Malaysia govt mulling new taxes once the economy recovers

Malaysian Finance Minister Tengku Zafrul Abdul Aziz said the country would relook widening its tax base after the economy recovers.
Malaysian Finance Minister Tengku Zafrul Abdul Aziz said the country would relook widening its tax base after the economy recovers.PHOTO: AFP

KUALA LUMPUR (BLOOMBERG) - Malaysia's government will pay more attention to economic sectors most affected by the coronavirus pandemic such as tourism and retail, and will wait for the recovery to gain traction before considering any new taxes, the country's finance minister said on Friday (March 26).

The Finance Ministry is studying the possibility of a consumption tax, but "we have decided this is not the right time to introduce any new form of taxation", Finance Minister Tengku Zafrul Abdul Aziz said in an interview with Bloomberg Television. "After the economy has recovered, we really need to relook at widening our revenue base."

Bank Negara Malaysia will disclose its gross domestic product forecast in its annual report due on March 31, but Datuk Seri Zafrul said that for now, the government is maintaining its expectation that the economy will grow 6.5 per cent to 7.5 per cent this year after contracting 5.6 per cent in 2020.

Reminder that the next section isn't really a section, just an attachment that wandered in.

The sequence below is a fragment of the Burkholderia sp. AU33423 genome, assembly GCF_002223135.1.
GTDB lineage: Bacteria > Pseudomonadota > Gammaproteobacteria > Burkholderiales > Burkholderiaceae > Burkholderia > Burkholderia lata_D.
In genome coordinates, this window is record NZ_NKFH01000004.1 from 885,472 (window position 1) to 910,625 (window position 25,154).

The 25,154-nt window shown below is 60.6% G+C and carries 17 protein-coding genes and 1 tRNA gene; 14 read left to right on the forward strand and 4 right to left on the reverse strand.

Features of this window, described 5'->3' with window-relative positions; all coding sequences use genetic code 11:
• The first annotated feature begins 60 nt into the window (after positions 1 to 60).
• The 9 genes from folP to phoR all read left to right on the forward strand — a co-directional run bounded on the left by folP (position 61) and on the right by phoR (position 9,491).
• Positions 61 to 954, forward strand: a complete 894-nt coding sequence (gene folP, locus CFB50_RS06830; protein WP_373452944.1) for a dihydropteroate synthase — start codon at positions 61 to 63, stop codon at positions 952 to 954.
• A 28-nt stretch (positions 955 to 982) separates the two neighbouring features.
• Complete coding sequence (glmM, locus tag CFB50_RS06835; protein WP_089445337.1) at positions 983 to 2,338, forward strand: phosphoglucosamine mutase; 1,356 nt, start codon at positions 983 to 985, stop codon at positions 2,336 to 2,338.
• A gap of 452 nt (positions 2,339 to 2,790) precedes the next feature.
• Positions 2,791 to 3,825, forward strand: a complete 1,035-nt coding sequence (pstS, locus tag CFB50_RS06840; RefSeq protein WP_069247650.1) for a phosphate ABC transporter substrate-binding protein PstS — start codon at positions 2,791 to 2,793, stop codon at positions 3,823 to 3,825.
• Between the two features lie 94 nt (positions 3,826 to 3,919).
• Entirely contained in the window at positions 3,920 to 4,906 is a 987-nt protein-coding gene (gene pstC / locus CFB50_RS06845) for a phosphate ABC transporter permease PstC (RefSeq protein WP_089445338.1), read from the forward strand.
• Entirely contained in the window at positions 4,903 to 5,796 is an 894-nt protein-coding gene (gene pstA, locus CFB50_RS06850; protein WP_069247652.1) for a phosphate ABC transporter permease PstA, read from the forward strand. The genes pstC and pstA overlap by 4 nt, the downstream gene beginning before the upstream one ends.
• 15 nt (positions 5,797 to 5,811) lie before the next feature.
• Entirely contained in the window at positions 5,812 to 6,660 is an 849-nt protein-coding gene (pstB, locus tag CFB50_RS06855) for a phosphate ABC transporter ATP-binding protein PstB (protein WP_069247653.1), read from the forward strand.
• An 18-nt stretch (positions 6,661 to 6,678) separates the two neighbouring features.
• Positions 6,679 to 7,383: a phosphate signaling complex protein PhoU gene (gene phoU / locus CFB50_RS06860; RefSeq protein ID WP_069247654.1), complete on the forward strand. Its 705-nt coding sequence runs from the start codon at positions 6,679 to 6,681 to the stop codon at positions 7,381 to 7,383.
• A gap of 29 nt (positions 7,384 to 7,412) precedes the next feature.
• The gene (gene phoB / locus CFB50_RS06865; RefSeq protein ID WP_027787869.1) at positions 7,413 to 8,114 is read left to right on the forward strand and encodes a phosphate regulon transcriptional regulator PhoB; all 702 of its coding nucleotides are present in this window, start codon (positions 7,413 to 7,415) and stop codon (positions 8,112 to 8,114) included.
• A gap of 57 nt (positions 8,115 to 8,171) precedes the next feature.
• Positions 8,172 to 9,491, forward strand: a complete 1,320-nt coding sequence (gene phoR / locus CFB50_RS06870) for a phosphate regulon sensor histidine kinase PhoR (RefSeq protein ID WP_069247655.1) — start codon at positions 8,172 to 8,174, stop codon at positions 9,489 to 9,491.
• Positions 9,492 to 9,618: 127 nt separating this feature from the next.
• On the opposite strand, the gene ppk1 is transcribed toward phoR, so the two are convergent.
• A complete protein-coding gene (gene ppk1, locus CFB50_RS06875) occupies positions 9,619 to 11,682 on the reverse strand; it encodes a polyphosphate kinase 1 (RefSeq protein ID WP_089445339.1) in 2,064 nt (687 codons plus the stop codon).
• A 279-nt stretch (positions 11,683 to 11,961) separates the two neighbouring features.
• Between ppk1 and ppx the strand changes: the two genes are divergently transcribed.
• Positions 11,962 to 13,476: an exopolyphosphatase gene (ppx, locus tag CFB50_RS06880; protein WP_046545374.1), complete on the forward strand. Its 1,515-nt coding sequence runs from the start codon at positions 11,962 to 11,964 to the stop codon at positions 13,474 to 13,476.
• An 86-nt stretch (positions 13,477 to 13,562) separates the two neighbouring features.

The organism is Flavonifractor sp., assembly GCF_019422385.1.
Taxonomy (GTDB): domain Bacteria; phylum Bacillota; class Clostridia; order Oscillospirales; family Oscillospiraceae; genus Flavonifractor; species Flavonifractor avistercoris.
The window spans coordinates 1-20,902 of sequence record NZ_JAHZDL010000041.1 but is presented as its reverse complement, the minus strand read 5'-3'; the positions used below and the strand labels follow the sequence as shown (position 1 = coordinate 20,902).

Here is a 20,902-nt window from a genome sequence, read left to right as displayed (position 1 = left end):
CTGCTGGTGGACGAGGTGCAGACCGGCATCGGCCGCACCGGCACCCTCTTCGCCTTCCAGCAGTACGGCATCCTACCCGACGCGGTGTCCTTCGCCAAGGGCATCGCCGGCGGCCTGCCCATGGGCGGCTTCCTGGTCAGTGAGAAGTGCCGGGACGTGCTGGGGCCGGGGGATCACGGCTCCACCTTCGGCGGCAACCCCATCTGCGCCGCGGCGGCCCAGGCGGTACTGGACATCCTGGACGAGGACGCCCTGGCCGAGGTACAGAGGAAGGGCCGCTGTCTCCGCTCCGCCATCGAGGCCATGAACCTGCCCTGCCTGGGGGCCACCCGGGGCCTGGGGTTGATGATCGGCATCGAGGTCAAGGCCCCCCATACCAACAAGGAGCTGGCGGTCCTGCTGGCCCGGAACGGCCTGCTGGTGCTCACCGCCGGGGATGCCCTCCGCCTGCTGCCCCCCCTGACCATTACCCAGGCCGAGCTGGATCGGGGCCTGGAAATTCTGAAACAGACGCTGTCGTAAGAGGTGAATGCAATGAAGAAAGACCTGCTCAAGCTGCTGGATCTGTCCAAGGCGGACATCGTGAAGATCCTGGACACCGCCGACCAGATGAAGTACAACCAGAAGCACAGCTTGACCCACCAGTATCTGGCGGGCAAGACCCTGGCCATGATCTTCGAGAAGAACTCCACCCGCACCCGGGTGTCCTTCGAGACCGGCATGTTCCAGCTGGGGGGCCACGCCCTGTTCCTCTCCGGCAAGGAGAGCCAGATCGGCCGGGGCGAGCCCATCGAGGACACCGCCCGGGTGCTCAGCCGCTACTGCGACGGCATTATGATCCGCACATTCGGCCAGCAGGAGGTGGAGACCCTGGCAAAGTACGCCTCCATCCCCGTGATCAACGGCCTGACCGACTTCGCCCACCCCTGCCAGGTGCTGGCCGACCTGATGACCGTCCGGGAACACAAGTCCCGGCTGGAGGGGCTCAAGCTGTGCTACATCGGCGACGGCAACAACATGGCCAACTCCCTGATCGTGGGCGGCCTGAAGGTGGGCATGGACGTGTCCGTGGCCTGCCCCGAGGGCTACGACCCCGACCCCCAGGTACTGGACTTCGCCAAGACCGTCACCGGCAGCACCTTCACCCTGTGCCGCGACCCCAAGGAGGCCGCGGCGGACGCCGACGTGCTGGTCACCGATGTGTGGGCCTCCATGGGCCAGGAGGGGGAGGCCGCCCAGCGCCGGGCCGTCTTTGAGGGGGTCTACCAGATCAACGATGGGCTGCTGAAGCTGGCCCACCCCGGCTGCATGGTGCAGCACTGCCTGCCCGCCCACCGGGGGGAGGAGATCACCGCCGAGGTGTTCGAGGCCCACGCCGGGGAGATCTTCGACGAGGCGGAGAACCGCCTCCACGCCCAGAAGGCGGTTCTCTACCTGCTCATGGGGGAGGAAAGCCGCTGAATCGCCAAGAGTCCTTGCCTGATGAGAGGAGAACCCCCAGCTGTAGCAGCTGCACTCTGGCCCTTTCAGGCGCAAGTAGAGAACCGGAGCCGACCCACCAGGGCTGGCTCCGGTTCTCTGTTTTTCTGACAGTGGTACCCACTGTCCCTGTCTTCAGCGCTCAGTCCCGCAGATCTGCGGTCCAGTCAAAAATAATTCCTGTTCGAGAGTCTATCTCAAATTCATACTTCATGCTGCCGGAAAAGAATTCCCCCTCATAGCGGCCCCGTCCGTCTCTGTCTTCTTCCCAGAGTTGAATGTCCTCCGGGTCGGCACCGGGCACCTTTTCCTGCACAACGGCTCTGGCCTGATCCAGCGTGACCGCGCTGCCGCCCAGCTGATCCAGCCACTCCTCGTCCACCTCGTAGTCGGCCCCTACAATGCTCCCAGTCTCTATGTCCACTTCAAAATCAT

"The focus of the government today is on the economy's revival, we would like to jump-start the economy," he said. "We have to balance between short-term fiscal injection to the economy with medium- to long-term fiscal consolidation."

The World Bank, in its regional projections released on Friday, said it expects Malaysia's economy to expand by 6 per cent in 2021, slower than the 6.7 per cent forecast previously, after factoring the recent spike in Covid-19 infections, political uncertainty and slower than expected vaccine roll-out in developed economies.

Malaysia announced a RM20 billion (S$6.5 billion) package last week to revitalise the economy as the pace of new Covid-19 infections slows and vaccines are rolled out. The plan included RM11 billion in direct fiscal injection, which Mr Zafrul said would be funded through domestic borrowing.